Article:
The characters of Admetus, Alcestis, and Hercules, all at some point in the story exemplify - or fail to meet - the values of personal excellence and social duty. Admetus exemplifies the value of hospitality (which would be considered part of social duty) in taking in the stranger at the beginning of the story and would fall short of that value when he allows festivities in his home directly after his wife's death. These two incidents are directly related to each other, however, in that, when Hercules arrives at his home, Admetus is under a social obligation to entertain his friend according to the custom he is used to. Even though Hercules would have certainly understood the house being in mourning after Alcestis' death and is embarrassed when he finds out he has been drinking and carrying on in the palace so soon after a death, Admetus values social obligation to such a degree that he fails to keep his promise to his wife - and so fails in arete and, because he neglected the promise he had made to Alcestis, eusebia as well.
Alcestis epitomizes the loyal, loving wife who is so devoted to her husband that she would literally die for him. In this, she exemplifies both arete and eusebia. A modern-day reader may feel uncomfortable with the version of the story in which Admetus accepts his wife's sacrifice, but this would have been completely understandable to an ancient Greek audience. The husband, especially the husband who was a king, was responsible for the well-being of more people than the wife or queen.Alcestis' virtue in taking Admetus' place is admirable in that she not only sacrifices herself for the man she loves but also for the people who depended upon Admetus for their continued well-being. Her personal excellence is illustrated in her willingness to die for the good of others and the value of eusebia through her understanding of the social order and how she could do her best to maintain it. In all ways, Alcestis stands as a model for proper behavior.
Hercules exemplifies the values of arete and eusebia and provides the story with its heroic climax. In his drunken behavior in the house of mourning, he fails in both, of course, and yet he cannot be blamed for this in that he was not told of Alcestis' death. The more important - and interesting - breach in social conduct is his wrestling Thanatos for Alcestis' soul. The Fates were all powerful to the ancient Greeks, and Apollo had made a deal with them for Admetus' continued life. The Fates had kept their part of the deal and restored Admetus to life, once someone else agreed to take his place. By wrestling Alcestis' soul away from death, Hercules was breaking the deal. If one made a deal with the supernatural powers, one was expected to honor that deal. This can be most clearly seen in the story of Orpheus and Eurydice, where Orpheus makes the deal with Hades that he will not look back on his way up from the underworld but then breaks that deal, and so loses Eurydice. Unlike that story, at no point in any version of the Alcestis story is Hercules portrayed in any way but admirably for rescuing the queen from death. Further, by placing himself in danger by physically wrestling death, Hercules embodies the personal excellence of courage and heroism and, by doing so, he restores order to the kingdom by bringing the queen back to her king and rewarding the selflessness of Alcestis.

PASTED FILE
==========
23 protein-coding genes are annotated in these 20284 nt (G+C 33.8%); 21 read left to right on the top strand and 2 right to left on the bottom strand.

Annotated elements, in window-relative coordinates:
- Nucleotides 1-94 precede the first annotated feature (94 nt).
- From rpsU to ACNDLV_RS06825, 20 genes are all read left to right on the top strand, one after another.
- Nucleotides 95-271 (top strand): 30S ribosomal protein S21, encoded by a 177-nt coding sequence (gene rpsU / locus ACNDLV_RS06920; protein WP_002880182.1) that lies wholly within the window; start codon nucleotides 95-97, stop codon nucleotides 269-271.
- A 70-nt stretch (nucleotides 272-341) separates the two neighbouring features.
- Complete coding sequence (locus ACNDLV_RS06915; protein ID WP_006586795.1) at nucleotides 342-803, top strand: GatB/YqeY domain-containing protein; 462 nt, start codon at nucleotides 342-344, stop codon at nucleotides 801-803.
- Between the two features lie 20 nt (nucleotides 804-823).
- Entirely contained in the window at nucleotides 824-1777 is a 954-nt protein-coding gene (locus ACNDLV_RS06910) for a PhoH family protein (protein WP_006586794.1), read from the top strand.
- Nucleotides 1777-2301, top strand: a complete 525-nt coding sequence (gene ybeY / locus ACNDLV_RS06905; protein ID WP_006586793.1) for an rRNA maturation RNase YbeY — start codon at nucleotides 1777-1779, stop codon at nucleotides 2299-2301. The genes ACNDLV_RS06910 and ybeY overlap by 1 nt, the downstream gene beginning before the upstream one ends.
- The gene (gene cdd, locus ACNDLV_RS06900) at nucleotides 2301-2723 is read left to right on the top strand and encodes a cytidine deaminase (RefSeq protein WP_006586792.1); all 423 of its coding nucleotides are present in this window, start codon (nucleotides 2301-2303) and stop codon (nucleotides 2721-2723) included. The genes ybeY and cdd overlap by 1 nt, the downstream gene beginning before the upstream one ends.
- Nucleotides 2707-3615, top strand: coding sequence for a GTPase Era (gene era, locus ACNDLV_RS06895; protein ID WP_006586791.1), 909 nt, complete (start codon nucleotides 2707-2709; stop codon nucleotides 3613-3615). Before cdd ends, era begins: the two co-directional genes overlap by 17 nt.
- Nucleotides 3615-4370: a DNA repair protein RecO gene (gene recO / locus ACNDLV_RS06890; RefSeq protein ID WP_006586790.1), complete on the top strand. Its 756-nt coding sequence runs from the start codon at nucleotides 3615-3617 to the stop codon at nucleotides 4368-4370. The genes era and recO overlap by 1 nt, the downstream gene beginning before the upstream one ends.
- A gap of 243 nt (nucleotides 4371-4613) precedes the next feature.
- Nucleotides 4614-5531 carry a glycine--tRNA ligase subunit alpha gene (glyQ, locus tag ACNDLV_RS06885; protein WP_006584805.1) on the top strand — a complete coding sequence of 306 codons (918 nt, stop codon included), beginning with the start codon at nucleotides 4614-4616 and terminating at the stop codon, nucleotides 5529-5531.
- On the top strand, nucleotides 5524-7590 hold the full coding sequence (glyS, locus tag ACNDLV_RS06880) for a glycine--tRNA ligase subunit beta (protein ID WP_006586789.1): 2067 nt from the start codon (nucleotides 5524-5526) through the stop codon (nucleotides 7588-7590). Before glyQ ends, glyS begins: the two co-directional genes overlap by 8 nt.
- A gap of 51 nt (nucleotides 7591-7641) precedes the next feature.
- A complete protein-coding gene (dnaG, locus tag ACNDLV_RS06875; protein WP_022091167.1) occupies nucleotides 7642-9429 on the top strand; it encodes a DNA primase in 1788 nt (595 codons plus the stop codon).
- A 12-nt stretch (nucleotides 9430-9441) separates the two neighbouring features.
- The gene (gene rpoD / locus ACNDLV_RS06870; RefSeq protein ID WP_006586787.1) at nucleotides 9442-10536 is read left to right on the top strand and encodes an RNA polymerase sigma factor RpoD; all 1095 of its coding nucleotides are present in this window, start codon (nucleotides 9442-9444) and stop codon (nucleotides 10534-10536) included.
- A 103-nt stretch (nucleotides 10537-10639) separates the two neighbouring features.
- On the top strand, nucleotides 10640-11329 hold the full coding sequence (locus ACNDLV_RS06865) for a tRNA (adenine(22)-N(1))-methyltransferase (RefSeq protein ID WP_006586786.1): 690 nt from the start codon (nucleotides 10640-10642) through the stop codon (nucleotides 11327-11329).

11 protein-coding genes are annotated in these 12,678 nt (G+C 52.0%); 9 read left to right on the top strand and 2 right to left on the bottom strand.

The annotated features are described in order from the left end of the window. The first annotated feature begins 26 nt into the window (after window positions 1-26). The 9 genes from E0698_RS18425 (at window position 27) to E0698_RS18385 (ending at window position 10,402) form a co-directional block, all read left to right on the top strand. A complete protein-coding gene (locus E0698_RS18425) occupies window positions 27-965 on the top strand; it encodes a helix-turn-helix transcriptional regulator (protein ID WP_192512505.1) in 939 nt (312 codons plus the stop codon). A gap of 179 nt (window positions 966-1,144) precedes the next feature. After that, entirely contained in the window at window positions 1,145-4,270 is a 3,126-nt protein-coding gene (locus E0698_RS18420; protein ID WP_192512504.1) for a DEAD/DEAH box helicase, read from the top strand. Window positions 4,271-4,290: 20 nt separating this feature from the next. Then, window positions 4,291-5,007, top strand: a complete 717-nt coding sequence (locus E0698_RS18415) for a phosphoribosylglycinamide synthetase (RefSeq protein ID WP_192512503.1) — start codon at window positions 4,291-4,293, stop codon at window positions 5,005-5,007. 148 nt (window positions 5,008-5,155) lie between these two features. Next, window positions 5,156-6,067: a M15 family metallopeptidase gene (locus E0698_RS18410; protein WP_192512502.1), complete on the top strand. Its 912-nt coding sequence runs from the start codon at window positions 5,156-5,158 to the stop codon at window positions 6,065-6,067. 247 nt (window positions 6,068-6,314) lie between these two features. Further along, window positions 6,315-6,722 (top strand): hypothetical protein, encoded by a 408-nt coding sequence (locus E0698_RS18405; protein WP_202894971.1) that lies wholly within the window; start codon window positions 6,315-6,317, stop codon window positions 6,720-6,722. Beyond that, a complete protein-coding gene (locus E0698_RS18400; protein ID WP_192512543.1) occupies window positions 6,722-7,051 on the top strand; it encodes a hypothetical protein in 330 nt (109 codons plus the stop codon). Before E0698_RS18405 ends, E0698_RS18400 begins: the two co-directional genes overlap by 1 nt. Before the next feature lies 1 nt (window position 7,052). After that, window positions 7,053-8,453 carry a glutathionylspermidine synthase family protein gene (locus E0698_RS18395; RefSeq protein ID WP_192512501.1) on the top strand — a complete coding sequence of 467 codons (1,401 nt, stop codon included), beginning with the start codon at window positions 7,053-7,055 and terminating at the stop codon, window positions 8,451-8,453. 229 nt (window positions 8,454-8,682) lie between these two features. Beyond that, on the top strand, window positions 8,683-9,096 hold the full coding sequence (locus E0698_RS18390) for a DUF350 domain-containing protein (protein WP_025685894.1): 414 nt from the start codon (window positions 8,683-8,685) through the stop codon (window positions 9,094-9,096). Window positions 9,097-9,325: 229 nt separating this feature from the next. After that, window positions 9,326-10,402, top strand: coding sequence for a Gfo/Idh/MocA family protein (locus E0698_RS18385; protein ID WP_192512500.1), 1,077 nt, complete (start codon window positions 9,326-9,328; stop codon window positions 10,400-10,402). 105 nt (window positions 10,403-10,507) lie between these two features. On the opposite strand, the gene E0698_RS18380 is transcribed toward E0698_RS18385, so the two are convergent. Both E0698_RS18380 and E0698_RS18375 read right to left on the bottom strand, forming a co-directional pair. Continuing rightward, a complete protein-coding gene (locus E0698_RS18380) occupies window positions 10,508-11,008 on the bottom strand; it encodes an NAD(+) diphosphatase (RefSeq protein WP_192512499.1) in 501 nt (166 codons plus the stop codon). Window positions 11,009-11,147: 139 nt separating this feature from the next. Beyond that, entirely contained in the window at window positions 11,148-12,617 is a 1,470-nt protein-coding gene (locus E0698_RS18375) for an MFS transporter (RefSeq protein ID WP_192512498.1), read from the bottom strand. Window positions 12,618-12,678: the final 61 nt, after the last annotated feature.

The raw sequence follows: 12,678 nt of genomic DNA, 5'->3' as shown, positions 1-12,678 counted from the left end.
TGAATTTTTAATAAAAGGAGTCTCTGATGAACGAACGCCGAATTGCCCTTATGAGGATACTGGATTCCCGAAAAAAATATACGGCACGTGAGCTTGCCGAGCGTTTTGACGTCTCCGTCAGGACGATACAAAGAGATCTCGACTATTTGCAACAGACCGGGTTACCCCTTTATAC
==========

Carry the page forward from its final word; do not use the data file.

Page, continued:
The story operates on many levels, of course, which is why it has resonated so strongly with audiences for over 2,000 years but, on the simplest level, it would have transmitted the values of the society to those who heard it sung or recited or watched it performed. How one balances one's personal excellence with one's place in society and, further, in the universe, would have been illustrated through Hercules and his confrontation with Thanatos. In defeating death, Hercules is shown as the ultimate hero who defies even the will of the Fates in order to do what he feels is right.
In the version of the story where Persephone sends Alcestis back to life, it is eusebia which is emphasized through Alcestis' selfless gesture while, in the Hercules' version, it is arete through Hercules' decision to fight with death, and yet both versions highlight the importance of both of these values to ancient Greek society. The popularity of the Hercules' version indicates that, while the ancient audience would have understood the value of social duty and conduct, they also valued personal achievement and, of course, heroism, which is the embodiment of personal excellence. Scholars have long been divided on the Alcestis play by Euripides regarding why he wrote it and even what he was trying to say in it but, perhaps, it was as simple as promoting the concept that one should do what one feels one must to right a wrong no matter what societal rules may stand in the way and, in doing so, one can actually restore order instead of upsetting balance.


Article based on information obtained from these sources:
with permission from the Website Ancient History Encyclopedia